I read so much about vinegar and steel wool, and finally caved in and decided to see what all the hubub was about. I used a mason jar with one wad of steel wool and filled it with white vinegar (5% acetic acid).
I put the mason jar cover on and left it in the sink. Thank goodness I did. The next morning I found the jar had leaked. And by leaked, I mean there is a chemical reaction that takes place which pressurizes the jar and results in the liquid seeping out. So there were rust stains in the sink, thankfully not permanent and easily washed off.
I took off the lid for a look. There was a layer of scum on top, looked rusty. I gave the concoction a stir and put the lid back on. This time putting the jar in a bowl on the kitchen window sill and left it for 3 more days. Every day I opened it up and give it a stir, not knowing if that mattered or made a difference. Each day there was scum on top and with the lid on, it always had some pressure but didn’t leak any more. The last full day I left the lid off completely.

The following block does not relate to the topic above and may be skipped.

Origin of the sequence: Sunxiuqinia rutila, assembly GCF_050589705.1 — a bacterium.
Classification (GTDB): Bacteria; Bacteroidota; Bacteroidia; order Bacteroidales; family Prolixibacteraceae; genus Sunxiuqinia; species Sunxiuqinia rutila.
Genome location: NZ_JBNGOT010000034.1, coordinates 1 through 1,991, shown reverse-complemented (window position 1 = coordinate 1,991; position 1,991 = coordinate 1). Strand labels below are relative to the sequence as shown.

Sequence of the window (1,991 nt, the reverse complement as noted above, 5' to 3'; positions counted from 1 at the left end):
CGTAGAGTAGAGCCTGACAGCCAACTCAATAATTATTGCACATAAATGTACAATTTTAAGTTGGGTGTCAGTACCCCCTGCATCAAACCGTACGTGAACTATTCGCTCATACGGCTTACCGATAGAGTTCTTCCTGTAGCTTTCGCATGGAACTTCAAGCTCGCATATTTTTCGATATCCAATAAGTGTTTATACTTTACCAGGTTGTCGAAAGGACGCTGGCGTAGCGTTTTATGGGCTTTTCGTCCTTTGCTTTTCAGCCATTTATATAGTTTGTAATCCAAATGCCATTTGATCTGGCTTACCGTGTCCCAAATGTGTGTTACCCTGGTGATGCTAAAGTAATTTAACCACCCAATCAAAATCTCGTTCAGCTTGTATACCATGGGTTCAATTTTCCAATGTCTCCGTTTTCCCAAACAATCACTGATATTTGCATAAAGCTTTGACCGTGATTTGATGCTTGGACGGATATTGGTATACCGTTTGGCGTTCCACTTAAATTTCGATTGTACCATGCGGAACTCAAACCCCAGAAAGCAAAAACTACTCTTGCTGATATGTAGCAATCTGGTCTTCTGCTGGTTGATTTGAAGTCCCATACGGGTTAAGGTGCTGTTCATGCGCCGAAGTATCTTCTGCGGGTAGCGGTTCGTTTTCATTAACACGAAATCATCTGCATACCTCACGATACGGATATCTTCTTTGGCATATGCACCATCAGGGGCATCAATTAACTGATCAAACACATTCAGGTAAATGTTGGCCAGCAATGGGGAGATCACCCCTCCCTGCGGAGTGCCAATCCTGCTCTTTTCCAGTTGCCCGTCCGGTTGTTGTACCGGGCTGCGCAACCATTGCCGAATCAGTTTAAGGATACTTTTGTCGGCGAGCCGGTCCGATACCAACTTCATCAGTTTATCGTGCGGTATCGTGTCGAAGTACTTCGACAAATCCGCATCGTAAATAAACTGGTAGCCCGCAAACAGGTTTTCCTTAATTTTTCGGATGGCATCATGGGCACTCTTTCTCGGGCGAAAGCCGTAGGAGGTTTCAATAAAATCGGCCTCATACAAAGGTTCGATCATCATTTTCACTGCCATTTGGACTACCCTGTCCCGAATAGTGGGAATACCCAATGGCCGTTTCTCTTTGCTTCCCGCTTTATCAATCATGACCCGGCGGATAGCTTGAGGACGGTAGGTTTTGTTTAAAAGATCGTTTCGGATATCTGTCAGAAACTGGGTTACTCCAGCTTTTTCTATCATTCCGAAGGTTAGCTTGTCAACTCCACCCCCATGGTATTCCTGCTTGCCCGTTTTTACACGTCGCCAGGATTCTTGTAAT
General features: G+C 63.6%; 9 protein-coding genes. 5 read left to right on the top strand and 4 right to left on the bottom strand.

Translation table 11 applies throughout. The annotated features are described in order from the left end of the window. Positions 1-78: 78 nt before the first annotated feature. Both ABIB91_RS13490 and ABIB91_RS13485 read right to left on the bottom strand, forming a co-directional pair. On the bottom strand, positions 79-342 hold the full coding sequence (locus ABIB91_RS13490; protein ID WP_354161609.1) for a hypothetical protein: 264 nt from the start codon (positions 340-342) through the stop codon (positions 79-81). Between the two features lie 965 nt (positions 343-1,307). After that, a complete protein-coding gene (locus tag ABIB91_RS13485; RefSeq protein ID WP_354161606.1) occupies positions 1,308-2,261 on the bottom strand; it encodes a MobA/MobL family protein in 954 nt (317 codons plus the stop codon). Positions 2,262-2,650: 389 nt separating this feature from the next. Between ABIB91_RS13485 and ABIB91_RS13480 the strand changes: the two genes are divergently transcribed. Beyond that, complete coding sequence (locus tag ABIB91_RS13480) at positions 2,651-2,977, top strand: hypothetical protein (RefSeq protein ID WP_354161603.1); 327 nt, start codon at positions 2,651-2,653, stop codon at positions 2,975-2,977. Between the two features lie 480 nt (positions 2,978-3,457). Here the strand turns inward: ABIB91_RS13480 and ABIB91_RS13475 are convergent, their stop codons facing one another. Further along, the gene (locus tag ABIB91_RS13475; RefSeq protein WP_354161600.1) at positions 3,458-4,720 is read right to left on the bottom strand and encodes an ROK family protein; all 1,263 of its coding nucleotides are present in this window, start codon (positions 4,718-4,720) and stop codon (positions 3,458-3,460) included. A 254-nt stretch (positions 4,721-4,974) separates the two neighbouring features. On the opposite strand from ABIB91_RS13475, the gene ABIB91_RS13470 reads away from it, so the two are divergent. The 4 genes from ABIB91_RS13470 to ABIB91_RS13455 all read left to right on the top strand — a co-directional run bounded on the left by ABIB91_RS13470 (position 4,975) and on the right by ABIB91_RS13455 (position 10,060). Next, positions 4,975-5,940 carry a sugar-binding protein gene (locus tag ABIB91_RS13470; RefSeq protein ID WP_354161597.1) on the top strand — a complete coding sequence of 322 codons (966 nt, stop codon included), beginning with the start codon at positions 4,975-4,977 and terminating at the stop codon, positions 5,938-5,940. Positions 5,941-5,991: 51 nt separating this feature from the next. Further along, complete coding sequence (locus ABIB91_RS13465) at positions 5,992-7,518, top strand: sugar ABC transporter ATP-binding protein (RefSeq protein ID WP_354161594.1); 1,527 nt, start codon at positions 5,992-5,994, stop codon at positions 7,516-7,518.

Today we tested the stain. The top board is store-bought S4S pine and the bottom board is unsanded balsam fir (think christmas tree!) I harvested behind the workshop a year ago.
Most of the info on this recipe says to pout the liquid into another jar and strain it. I didn’t bother with that. I wanted to see what sort of results I’d get using the scum on top, as well and the clearer liquid below.
A. First test was a small brush of the scum. It went on almost clear.
B. Second test was dipping the paper towel in the scum and rubbing it in the wood.
C. Third test was using paper towel and rubbing the clearer liquid.
D. Fourth test was brushing on the clearer liquid.
Immediate results were minor, as the liquids went on with almost a faint tea stain appearance.
This is the result 10 minutes after application. Click the image for a closer look.
And this is 30 minutes after application: